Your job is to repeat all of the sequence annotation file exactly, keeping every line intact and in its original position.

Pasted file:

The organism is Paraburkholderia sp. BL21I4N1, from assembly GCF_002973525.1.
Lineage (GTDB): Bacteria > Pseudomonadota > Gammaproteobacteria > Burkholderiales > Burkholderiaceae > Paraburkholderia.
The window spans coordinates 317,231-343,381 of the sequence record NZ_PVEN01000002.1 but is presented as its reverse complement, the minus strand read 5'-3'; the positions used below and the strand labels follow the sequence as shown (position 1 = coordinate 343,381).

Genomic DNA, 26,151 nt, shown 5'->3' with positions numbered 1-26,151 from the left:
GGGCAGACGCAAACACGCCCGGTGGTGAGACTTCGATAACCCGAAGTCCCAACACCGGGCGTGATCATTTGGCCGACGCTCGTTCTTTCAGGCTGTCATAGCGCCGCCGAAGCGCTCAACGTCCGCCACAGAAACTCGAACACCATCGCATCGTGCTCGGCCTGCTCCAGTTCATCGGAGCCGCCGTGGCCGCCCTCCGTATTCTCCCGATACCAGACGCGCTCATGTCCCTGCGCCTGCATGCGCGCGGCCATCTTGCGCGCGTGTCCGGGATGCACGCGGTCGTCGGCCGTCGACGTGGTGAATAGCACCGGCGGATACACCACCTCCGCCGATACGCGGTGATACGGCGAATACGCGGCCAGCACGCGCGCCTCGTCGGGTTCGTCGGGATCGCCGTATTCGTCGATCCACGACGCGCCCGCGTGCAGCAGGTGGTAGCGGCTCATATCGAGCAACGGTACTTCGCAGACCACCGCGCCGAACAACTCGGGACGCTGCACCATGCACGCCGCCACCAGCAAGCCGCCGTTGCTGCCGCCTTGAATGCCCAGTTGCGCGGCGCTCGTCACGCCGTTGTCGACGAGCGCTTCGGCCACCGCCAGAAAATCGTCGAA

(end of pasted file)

The organism is Paraburkholderia sp. BL21I4N1, from assembly GCF_002973525.1.
Lineage (GTDB): Bacteria > Pseudomonadota > Gammaproteobacteria > Burkholderiales > Burkholderiaceae > Paraburkholderia.
The window spans coordinates 317,231-343,381 of the sequence record NZ_PVEN01000002.1 but is presented as its reverse complement, the minus strand read 5'-3'; the positions used below and the strand labels follow the sequence as shown (position 1 = coordinate 343,381).

Genomic DNA, 26,151 nt, shown 5'->3' with positions numbered 1-26,151 from the left:
GGGCAGACGCAAACACGCCCGGTGGTGAGACTTCGATAACCCGAAGTCCCAACACCGGGCGTGATCATTTGGCCGACGCTCGTTCTTTCAGGCTGTCATAGCGCCGCCGAAGCGCTCAACGTCCGCCACAGAAACTCGAACACCATCGCATCGTGCTCGGCCTGCTCCAGTTCATCGGAGCCGCCGTGGCCGCCCTCCGTATTCTCCCGATACCAGACGCGCTCATGTCCCTGCGCCTGCATGCGCGCGGCCATCTTGCGCGCGTGTCCGGGATGCACGCGGTCGTCGGCCGTCGACGTGGTGAATAGCACCGGCGGATACACCACCTCCGCCGATACGCGGTGATACGGCGAATACGCGGCCAGCACGCGCGCCTCGTCGGGTTCGTCGGGATCGCCGTATTCGTCGATCCACGACGCGCCCGCGTGCAGCAGGTGGTAGCGGCTCATATCGAGCAACGGTACTTCGCAGACCACCGCGCCGAACAACTCGGGACGCTGCACCATGCACGCCGCCACCAGCAAGCCGCCGTTGCTGCCGCCTTGAATGCCCAGTTGCGCGGCGCTCGTCACGCCGTTGTCGACGAGCGCTTCGGCCACCGCCAGAAAATCGTCGAA